Dir. Andrew Bujalski, USA, 93 minutes, 2012
If punk was the Dyonisian death-throe of the early 1980’s, the grey-on-grey dot matrix emerging computer world was the era’s zen side – minimalist, marginal, monotonous, monochrome, and as surprising as the curser that blinked on and off as keys clicked loudly. Not throbbed, not pulsated, but blinked. This is anti-intensity.
You can’t say that Computer Chess is sui generis. No period film is, and this fictional look back recreates a feel and atmosphere as few period movies can. Yet in an indie scene of clones and winking send-ups, Computer Chess takes on the improbable, and turns out a wondrous world of grey. The slide-rule may be gone, along with Tandy computers and disco, but at least you have this to keep in your pen-pack, close to your heart.
Andrew Bujalski’s starless overnight tale is the outcome of an eight-page treatment and a shooting journey to an Austin Texas hotel. The story — a computer chess tournament, with players and teams from elite places like Cal Tech and MIT. The only marquee names here are the universities.
Underplayed, as it should be, by mostly non-actors (with film critic Gerald Peary as the tournament organizer, no doubt preparing his acceptance speech for the Best Supporting Actor Oscar), Computer Chess plays like a pokerfaced comedy. If the sound weren’t properly synched to the black-and–white image, you might see it as new take on What’s Up, Tiger Lily. Add the evening sub-plots, complete with encounters with an EST-like sensitivity cult and a villainous late-night prowler, and you have the one-night cheap horror pic, with overbearing ambient sound, but minus the horror.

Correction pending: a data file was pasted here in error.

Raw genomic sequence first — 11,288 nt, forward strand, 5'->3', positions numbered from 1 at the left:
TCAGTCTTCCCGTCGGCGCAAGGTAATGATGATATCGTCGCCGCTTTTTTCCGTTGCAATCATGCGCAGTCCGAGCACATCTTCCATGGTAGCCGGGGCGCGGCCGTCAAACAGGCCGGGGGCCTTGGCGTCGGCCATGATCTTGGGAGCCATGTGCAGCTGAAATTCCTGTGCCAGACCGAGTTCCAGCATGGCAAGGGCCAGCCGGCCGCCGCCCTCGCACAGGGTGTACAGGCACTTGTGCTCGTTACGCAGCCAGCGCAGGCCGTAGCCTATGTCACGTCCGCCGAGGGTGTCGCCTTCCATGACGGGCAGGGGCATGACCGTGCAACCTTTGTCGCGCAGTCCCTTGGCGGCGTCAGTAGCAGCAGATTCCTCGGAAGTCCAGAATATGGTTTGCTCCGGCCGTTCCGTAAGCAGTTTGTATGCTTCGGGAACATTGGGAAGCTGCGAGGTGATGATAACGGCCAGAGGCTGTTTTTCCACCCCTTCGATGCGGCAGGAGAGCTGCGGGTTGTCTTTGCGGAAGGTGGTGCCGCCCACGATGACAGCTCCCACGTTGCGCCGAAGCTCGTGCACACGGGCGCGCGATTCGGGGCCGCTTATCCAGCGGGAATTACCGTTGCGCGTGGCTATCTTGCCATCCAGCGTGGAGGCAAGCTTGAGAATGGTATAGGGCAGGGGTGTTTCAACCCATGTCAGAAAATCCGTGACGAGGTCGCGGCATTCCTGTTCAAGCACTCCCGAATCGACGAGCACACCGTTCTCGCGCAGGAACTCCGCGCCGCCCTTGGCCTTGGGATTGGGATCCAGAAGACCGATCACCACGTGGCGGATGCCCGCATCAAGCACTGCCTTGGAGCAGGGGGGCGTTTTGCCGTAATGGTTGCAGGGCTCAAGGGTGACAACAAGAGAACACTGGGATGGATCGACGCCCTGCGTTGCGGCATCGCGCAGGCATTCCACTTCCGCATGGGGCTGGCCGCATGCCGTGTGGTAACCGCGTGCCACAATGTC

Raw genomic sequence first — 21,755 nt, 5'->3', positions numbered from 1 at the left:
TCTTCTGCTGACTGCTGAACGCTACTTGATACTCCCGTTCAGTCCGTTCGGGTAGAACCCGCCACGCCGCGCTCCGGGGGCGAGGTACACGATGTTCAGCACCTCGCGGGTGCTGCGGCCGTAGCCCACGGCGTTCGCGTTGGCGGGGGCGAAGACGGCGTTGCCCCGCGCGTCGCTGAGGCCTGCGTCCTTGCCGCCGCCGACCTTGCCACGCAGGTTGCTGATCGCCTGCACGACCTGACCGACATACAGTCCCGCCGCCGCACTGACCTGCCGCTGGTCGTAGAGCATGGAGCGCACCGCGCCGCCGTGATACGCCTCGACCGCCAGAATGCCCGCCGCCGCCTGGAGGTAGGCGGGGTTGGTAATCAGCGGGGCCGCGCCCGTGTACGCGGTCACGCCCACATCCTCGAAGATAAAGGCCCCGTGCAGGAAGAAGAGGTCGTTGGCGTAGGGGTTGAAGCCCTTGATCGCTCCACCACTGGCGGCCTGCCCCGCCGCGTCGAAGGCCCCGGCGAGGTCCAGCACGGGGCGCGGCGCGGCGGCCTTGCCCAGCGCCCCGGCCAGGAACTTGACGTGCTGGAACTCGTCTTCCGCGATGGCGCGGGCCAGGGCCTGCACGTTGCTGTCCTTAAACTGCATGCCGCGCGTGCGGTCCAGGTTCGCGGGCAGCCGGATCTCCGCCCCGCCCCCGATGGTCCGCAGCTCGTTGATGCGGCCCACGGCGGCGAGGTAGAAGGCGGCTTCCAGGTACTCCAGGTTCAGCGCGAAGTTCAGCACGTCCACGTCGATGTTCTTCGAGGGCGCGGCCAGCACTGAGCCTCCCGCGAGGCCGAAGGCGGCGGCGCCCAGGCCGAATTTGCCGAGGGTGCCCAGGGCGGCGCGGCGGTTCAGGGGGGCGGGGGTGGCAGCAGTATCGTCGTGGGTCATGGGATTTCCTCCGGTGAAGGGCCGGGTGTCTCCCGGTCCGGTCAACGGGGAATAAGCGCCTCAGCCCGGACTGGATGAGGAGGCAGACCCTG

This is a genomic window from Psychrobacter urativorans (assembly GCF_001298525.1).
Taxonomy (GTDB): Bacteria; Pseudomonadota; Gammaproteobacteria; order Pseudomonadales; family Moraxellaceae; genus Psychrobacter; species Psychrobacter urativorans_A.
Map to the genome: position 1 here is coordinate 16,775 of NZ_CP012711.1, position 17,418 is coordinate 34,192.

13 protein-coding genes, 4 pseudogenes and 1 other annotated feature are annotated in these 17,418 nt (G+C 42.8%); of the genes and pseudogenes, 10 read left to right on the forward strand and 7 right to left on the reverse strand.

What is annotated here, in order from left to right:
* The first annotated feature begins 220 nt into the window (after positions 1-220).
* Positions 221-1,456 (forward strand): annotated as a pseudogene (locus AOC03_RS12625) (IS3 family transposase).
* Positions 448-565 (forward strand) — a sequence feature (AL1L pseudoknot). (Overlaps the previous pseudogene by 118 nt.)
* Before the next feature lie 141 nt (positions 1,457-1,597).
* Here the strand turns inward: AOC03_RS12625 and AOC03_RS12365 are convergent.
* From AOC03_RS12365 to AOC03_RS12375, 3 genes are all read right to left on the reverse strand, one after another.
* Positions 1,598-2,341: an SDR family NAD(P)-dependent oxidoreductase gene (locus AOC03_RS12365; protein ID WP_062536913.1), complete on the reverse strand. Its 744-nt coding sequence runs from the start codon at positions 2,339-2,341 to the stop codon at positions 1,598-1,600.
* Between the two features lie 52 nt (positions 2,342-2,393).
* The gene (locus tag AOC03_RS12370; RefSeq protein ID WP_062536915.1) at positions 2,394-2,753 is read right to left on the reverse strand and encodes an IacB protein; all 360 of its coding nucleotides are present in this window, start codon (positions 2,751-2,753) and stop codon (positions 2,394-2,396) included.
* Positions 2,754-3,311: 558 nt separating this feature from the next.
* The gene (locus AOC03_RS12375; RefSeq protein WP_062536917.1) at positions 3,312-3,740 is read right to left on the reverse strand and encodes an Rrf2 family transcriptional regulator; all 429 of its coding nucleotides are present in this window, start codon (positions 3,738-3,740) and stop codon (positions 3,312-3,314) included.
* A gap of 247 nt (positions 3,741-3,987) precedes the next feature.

I’ve heard comparisons with David Lynch silent deadpan with over-amped sound from lights and fans, and parallels to The Shining in its hotel setting. Any improvised work with silences will bring endless suggestions to fill its gaps. That’s why we have internet film critics and comments sections.
The brilliance of Computer Chess is in its minimalist production design – from grey to grey to grey – eggrolls at the bar, Muzak, keys that click too loud on the keyboard, the world before Commodore. The clothes are the best (or the worst – as they say, worthless, but priceless) that Good Will could supply. And beyond the nerd’s eye view is some elegance in cinematography from Matthias Grunsky, with enough contrasts emerging from the grey miasma to evoke the wobbly geometries of Op Art. It might even make you believe in Mumblecore, for 90 minutes, because it looks like something. You’ll also remember an initial impulse of minimalism, which was to play for laughs.
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